After 22 years at the helm, Tenant Profile Network (TPN) Credit Bureau’s CEO Michelle Dickens has decided to step down from the role, citing personal reasons, the company announced on Wednesday.
Dickens who co-founded the business at the age of 24, will however, stay on as a company shareholder.
Being faced with the poor payment behaviour of tenants was the motivating factor behind Dickens’s idea to start the company.
Then a young property manager, she wanted to track tenant behaviours and build a network that would allow landlords and estate agents to share rental payment trends among themselves.
“From the outset, Dickens has been determined to turn tenant behaviour into smart data to benefit landlords, investors and estate agents — as well as tenants themselves — to uplift the industry as a whole,” TPN says in a statement.
Today, TPN has a database that includes residential and commercial sectors and has developed into a comprehensive authority on tenant behaviour in the country.
TPN notes that its data is used by “all the major commercial banks, 70% of South Africa’s listed Reits and industry bodies” and even by the South African Reserve Bank (Sarb).
“The company currently has more than 19 000 clients in the residential, commercial, business and education sectors,” TPN says.
“Over 22 years, the business has revolutionised the property industry with the introduction of a number of innovative solutions such as the creation of the rental payment profile, a global first.”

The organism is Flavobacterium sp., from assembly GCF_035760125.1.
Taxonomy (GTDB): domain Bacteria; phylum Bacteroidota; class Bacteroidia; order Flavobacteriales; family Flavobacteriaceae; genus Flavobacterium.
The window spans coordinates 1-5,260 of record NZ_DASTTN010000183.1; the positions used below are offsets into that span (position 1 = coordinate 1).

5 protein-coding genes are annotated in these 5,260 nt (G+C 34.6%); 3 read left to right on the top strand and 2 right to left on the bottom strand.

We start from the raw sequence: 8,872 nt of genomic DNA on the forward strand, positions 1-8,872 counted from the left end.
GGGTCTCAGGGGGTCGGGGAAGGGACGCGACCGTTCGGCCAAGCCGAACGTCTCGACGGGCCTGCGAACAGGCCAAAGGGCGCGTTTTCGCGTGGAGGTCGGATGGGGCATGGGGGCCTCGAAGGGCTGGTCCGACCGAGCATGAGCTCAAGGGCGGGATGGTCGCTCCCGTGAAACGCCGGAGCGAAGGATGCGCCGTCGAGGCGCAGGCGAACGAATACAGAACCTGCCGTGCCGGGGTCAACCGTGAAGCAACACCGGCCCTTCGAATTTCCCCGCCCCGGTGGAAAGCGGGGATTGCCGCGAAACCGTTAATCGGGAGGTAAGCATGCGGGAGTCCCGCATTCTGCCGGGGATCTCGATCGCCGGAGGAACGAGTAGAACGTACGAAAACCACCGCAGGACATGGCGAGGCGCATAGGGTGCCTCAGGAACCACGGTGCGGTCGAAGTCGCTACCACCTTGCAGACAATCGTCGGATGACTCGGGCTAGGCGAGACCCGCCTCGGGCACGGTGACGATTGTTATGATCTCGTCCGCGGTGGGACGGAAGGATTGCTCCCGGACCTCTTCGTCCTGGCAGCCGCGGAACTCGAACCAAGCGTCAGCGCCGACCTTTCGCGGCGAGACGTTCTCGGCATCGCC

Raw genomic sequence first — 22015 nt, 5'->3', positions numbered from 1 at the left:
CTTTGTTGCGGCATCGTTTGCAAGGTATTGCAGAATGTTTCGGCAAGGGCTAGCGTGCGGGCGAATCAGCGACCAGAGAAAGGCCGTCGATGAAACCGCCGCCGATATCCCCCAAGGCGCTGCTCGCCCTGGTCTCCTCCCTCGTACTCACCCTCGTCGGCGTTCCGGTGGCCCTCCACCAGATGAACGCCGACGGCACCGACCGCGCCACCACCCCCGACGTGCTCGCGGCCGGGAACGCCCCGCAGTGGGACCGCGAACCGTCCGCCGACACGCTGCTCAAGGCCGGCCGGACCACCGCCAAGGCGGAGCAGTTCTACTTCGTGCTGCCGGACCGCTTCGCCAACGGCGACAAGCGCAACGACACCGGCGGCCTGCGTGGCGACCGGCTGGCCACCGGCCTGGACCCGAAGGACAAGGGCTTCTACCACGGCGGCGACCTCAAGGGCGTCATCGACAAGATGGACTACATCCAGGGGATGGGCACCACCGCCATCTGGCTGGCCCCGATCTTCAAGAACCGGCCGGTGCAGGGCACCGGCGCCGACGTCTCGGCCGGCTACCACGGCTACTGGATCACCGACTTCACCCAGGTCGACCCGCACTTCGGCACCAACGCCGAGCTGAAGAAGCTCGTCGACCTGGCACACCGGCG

Apart from the creation of its rental payment profile database, TPN has also introduced its residential lease pack product – which includes specialised lease agreements together with inspection forms, resolutions, mandates – as well as a payment behaviour product for private and public schools which tracks the payment behaviour of parents.
“Around 1 000 schools collaborate with TPN to reward paid up parents with positive updates on their credit profiles,” TPN says.
“These rewards have motivated a change in consumer behaviour, encouraging parents and guardians to settle school fees on time which, in turn, has allowed schools to keep teachers employed and their doors open during the pandemic.”
The company’s board says despite her departure, Dickens will remain a part of the company’s DNA.
“Expressing their regret for her departure, the board said they are grateful for her service and fully support her during this time,” TPN adds.